Definition of

Tap

  1. (noun, act) a light touch or stroke
  2. (noun, act) the act of tapping a telephone or telegraph line to get information
  3. (noun, artifact) a plug for a bunghole in a cask
  4. (noun, artifact) a tool for cutting female (internal) screw threads
  5. (noun, artifact) a small metal plate that attaches to the toe or heel of a shoe (as in tap dancing)
  6. (noun, artifact) a faucet for drawing water from a pipe or cask
  7. (noun, event) the sound made by a gentle blow
  8. (noun, event) a gentle blow
  9. (verb, communication) make a solicitation or entreaty for something; request urgently or persistently
    My neighbor keeps soliciting money for different charities
  10. (verb, consumption) draw from; make good use of
  11. (verb, contact) strike lightly
  12. (verb, contact) cut a female screw thread with a tap
  13. (verb, contact) pierce in order to draw a liquid from
    tap a keg of beer
  14. (verb, motion) draw (liquor) from a tap
  15. (verb, motion) dance and make rhythmic clicking sounds by means of metal plates nailed to the sole of the dance shoes
  16. (verb, motion) walk with a tapping sound
  17. (verb, perception) make light, repeated taps on a surface
  18. (verb, perception) tap a telephone or telegraph wire to get information
    Is this hotel room bugged?
  19. (verb, possession) draw from or dip into to get something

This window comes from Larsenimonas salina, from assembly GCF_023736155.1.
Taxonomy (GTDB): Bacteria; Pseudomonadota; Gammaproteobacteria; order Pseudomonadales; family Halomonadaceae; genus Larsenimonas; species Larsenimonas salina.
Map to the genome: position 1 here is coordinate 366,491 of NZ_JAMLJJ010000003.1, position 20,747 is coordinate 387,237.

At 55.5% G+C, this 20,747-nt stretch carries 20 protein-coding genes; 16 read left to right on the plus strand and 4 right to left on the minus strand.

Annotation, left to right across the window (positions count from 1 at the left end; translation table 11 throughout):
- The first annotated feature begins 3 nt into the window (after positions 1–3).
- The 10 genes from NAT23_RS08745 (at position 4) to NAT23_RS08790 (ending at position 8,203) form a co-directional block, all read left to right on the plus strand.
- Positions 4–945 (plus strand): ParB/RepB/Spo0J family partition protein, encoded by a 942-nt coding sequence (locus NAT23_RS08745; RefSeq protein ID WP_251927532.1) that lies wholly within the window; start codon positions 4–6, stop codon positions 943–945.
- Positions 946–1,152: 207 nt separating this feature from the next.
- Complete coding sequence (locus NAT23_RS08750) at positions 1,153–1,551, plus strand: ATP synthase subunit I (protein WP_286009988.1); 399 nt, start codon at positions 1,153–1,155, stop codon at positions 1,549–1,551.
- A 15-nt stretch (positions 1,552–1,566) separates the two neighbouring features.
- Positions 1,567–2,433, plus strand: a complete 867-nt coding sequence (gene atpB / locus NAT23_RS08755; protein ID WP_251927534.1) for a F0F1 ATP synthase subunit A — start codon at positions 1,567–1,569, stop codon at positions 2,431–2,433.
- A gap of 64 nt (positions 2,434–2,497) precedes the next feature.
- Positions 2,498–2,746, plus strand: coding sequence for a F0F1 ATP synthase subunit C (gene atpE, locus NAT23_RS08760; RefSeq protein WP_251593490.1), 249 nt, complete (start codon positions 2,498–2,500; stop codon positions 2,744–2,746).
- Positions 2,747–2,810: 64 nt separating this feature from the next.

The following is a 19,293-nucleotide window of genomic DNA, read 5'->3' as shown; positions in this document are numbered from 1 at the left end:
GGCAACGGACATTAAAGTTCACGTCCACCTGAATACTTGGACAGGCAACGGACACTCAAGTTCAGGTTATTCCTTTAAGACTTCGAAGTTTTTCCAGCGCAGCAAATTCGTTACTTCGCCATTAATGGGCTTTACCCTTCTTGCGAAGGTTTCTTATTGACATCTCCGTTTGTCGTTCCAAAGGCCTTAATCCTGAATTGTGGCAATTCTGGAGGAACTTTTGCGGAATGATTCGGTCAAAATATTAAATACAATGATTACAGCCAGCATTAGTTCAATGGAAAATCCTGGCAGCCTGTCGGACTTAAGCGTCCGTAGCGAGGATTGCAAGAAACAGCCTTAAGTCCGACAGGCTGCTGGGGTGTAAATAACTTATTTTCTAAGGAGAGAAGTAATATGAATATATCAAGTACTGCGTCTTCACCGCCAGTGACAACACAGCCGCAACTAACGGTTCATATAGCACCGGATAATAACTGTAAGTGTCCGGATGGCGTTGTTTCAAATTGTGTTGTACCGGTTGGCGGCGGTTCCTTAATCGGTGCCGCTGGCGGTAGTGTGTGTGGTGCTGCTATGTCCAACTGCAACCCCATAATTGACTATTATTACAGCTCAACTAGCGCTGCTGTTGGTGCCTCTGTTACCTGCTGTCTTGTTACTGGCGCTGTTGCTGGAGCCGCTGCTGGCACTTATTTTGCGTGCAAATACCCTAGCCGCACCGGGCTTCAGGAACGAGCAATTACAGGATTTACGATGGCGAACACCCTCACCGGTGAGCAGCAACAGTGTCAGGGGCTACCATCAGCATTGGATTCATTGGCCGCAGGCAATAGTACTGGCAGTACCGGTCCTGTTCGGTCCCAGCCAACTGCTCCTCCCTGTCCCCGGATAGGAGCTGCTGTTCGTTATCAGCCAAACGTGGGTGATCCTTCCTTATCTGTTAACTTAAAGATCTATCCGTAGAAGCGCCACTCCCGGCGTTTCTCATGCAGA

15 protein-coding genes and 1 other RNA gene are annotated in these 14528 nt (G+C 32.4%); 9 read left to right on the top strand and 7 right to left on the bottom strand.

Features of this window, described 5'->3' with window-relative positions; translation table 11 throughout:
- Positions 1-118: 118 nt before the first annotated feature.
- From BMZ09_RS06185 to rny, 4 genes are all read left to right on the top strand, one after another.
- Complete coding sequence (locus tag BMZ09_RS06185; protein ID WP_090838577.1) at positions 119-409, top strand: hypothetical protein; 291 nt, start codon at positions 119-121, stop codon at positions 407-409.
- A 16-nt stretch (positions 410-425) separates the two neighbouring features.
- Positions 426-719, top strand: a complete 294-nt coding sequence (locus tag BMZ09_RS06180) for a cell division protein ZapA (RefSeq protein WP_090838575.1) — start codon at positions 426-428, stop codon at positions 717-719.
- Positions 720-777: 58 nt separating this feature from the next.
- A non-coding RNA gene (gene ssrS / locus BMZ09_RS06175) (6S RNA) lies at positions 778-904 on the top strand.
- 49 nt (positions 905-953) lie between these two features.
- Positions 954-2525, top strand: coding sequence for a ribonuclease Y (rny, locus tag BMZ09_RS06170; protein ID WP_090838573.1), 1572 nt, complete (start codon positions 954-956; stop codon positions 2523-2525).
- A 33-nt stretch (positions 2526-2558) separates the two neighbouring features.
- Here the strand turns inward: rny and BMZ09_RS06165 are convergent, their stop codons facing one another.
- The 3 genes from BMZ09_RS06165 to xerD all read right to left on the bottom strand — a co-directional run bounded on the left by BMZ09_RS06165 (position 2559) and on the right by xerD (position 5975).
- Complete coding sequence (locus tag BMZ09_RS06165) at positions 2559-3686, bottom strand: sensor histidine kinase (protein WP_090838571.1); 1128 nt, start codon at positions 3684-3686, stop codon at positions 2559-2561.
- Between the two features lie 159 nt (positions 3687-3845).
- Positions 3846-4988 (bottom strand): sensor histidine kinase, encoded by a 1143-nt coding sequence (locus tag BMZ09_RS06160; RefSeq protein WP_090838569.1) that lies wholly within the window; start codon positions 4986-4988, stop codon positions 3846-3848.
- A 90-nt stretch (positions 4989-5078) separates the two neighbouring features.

tap a source of money
  20. (verb, possession) furnish with a tap or spout, so as to be able to draw liquid from it

via WordNet, Princeton University

Origin of the word Tap

  1. "strike lightly," early 13c., from O.Fr. taper "tap, rap, strike," from a Gallo-Romance or Germanic source ultimately imitative of the sound of rapping. Meaning "to designate for some duty or for membership" is recorded from 1952, from notion of a tap on the shoulder. The noun is attested from c.1300. Tap dancer first recorded 1927, from tap (n.) in the sen… more
  2. "stopper, faucet," O.E. t?ppa, from P.Gmc. *tappon (cf. M.Du. tappe, Du. tap, O.H.G. zapfo, Ger. zapfen). Originally a tapering cylindrical peg (hence taproot). Meaning "device to listen in secretly on telephone calls" is from 1923, from the verb in this sense, originally (1869) with reference to telegraph wires. Phrase on tap… more

via Online Etymology Dictionary, ©2001 Douglas Harper

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